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Should Married Couples Fast From Sex During Porn-Detox?

Last Updated: June 20, 2023

A 90 day sexual fast. That’s right, almost three months of abstinence from sex. This is what many porn addiction counselors prescribe for addicts and their spouses during the initial months of recovery. Why is this? Is this really necessary?

Dr. Mark Laaser was a nationally recognized author in the field of sex addiction. He required his patients to sign a 90-day abstinence contract: no masturbation, no porn, not even sex with your spouse. Sam Black, in his book The Porn Circuit, explains Dr. Laaser’s rationale:

“First of all, he says, a person needs to learn that they won’t die without sex, especially for 90 days. But more importantly, the person struggling with pornography or sex addiction needs to work proactively about learning true intimacy. ‘The abstinence contract on the front end is entirely about neurochemical detox,’ Laaser says. ‘It’s resetting the brain in terms of sexual expectations.'”

Dr. Laaser didn’t invent the 90-day abstinence concept. Dr. Patrick Carnes has been called the “founding father of sex addiction therapy. He founded the International Institute for Trauma and Addiction Professionals and has decades of experience in the field of addiction therapy. He also requires this of his patients.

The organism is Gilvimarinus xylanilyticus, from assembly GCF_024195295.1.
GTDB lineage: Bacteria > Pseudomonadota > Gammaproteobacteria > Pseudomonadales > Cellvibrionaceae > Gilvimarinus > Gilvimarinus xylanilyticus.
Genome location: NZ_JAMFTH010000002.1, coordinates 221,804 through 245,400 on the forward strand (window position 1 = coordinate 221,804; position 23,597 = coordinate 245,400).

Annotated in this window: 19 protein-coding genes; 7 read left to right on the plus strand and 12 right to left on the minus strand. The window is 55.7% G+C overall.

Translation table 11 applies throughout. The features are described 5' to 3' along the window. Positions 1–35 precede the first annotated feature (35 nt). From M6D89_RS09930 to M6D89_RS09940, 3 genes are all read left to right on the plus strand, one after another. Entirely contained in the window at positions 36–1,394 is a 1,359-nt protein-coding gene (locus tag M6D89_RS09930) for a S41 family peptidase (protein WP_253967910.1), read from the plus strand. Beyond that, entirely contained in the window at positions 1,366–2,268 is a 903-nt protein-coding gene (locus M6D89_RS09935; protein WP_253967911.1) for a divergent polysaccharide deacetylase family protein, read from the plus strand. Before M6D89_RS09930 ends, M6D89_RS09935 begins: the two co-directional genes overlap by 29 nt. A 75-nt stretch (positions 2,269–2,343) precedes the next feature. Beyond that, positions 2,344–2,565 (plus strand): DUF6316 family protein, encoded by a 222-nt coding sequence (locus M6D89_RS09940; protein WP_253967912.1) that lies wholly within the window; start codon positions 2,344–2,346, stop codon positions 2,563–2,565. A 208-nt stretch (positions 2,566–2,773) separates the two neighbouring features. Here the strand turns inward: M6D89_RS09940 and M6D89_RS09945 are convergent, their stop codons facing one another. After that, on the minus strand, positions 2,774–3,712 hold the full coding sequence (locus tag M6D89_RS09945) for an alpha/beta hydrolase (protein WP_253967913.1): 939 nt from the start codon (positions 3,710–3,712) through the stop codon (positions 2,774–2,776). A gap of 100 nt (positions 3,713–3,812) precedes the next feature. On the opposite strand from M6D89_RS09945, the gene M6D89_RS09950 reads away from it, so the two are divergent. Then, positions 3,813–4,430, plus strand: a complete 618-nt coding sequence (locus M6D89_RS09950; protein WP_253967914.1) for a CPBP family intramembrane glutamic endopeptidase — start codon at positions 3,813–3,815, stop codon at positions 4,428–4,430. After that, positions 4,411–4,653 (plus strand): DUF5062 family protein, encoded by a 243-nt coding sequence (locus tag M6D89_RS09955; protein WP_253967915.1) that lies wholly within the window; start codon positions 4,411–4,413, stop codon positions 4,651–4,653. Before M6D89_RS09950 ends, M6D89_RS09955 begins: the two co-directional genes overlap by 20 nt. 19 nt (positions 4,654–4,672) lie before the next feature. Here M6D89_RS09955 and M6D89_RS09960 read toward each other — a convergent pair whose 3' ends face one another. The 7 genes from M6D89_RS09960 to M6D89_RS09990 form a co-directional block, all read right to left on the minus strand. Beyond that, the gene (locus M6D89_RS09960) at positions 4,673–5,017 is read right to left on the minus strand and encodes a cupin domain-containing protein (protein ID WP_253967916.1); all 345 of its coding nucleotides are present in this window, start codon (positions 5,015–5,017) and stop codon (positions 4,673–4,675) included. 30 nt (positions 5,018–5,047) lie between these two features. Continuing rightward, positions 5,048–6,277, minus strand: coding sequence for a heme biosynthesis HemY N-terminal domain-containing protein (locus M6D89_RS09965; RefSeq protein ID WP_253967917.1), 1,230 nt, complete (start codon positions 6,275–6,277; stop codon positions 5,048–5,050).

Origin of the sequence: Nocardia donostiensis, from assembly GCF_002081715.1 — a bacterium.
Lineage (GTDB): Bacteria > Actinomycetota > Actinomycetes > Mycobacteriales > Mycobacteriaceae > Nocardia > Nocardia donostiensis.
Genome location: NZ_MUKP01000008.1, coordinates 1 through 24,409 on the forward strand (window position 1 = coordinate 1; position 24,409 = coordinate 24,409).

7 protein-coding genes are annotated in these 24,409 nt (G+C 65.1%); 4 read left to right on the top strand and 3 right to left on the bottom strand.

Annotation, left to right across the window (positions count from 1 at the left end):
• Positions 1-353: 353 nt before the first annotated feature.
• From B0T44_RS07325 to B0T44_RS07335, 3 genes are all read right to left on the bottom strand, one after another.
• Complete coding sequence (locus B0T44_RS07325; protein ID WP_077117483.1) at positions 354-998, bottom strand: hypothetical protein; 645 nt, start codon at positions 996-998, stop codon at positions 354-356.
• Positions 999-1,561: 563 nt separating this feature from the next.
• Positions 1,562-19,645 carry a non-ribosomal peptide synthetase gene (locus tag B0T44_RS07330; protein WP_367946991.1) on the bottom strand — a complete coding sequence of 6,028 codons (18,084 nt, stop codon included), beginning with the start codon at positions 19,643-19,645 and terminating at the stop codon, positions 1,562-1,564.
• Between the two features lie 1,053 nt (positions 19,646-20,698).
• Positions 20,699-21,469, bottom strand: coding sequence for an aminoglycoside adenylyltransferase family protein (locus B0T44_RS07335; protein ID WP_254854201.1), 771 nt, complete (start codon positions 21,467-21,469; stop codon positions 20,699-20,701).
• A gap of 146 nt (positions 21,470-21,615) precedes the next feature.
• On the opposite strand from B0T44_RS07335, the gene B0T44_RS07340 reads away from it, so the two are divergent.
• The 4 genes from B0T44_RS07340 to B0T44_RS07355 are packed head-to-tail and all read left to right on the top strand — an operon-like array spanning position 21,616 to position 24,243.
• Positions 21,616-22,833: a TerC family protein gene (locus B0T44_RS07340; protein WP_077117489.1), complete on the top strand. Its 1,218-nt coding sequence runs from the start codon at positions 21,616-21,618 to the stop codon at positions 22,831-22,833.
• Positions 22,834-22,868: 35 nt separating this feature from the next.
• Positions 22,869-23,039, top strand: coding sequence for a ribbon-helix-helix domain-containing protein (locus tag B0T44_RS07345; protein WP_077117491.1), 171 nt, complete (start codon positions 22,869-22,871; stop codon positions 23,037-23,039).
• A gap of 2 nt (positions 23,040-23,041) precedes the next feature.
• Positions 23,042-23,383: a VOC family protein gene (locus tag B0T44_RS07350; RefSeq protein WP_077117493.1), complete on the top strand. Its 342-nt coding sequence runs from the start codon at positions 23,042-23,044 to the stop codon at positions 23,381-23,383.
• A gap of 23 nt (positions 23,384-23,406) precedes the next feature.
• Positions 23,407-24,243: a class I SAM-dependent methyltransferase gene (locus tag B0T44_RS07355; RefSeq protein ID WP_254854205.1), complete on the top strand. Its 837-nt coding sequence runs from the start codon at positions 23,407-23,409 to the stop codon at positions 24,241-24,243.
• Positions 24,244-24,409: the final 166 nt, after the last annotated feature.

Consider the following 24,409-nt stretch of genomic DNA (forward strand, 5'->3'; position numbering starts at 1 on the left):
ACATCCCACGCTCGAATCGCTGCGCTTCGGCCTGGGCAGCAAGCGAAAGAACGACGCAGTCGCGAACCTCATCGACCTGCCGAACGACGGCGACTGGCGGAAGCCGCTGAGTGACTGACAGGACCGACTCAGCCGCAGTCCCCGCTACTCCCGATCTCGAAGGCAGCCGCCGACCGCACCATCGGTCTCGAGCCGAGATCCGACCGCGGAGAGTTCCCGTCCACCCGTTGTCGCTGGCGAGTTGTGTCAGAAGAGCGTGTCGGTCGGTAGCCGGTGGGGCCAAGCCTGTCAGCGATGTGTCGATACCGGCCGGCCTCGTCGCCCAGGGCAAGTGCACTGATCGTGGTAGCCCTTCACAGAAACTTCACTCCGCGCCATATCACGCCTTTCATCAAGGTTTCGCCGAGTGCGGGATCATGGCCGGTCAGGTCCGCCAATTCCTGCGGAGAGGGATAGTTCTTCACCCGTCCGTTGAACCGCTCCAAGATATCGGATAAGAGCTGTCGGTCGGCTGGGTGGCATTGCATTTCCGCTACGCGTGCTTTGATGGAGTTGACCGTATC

The Clinical Rationale For 90 Days of No Sex

From a clinical perspective, a porn addict is hooked on the neurochemicals released in his or her brain during a sexual encounter. This powerful neuro-cocktail of dopamine, norepinephrine, oxytocin, vasopressin, endorphins, and serotonin is responsible for the physical aspects of porn addiction (including withdrawal symptoms). These neurotransmitters and hormones are part of the “reward circuit” in the brain.

Some addiction therapists believe the only way to deactivate the reward system of the brain is to stop the reinforcing behavior—i.e. letting these neuro-circuits rest.

The concept of “90 days” is taken from substance abuse research which has demonstrated that it takes about three months for neurochemistry to reset to normal levels once the substance use has ended. 

Other counselors are far more flexible on the time frame, suggesting 30 or 40 days instead.

The Biblical Rationale For Fasting From Sex

There were some in the early church who thought sex was beneath the ideal Christian life. Sex was a base act of the body. These Christians wrote to Paul saying, “It is good for a man not to have sexual relations with a woman”—not even his own wife (1 Corinthians 7:1).

Hear Paul’s response: